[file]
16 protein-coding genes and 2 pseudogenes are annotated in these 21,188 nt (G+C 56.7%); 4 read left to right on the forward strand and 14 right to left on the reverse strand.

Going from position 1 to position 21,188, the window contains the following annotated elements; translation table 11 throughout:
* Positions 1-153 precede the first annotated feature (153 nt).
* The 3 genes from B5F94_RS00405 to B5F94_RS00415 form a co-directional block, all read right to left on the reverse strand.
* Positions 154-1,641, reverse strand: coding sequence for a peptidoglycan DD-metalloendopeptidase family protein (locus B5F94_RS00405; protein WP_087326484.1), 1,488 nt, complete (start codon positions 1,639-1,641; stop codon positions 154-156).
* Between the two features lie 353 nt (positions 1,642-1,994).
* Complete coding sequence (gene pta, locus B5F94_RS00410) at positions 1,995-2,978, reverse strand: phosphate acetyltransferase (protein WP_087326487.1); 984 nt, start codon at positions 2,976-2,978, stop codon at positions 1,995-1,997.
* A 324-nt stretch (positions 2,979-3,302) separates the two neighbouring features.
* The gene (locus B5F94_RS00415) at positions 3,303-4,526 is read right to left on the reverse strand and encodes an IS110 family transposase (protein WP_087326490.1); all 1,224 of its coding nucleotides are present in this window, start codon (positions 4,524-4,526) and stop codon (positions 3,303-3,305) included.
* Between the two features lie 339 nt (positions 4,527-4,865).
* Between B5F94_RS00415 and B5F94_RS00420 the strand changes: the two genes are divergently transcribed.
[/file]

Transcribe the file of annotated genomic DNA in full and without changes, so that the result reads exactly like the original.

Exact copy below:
16 protein-coding genes and 2 pseudogenes are annotated in these 21,188 nt (G+C 56.7%); 4 read left to right on the forward strand and 14 right to left on the reverse strand.

Going from position 1 to position 21,188, the window contains the following annotated elements; translation table 11 throughout:
* Positions 1-153 precede the first annotated feature (153 nt).
* The 3 genes from B5F94_RS00405 to B5F94_RS00415 form a co-directional block, all read right to left on the reverse strand.
* Positions 154-1,641, reverse strand: coding sequence for a peptidoglycan DD-metalloendopeptidase family protein (locus B5F94_RS00405; protein WP_087326484.1), 1,488 nt, complete (start codon positions 1,639-1,641; stop codon positions 154-156).
* Between the two features lie 353 nt (positions 1,642-1,994).
* Complete coding sequence (gene pta, locus B5F94_RS00410) at positions 1,995-2,978, reverse strand: phosphate acetyltransferase (protein WP_087326487.1); 984 nt, start codon at positions 2,976-2,978, stop codon at positions 1,995-1,997.
* A 324-nt stretch (positions 2,979-3,302) separates the two neighbouring features.
* The gene (locus B5F94_RS00415) at positions 3,303-4,526 is read right to left on the reverse strand and encodes an IS110 family transposase (protein WP_087326490.1); all 1,224 of its coding nucleotides are present in this window, start codon (positions 4,524-4,526) and stop codon (positions 3,303-3,305) included.
* Between the two features lie 339 nt (positions 4,527-4,865).
* Between B5F94_RS00415 and B5F94_RS00420 the strand changes: the two genes are divergently transcribed.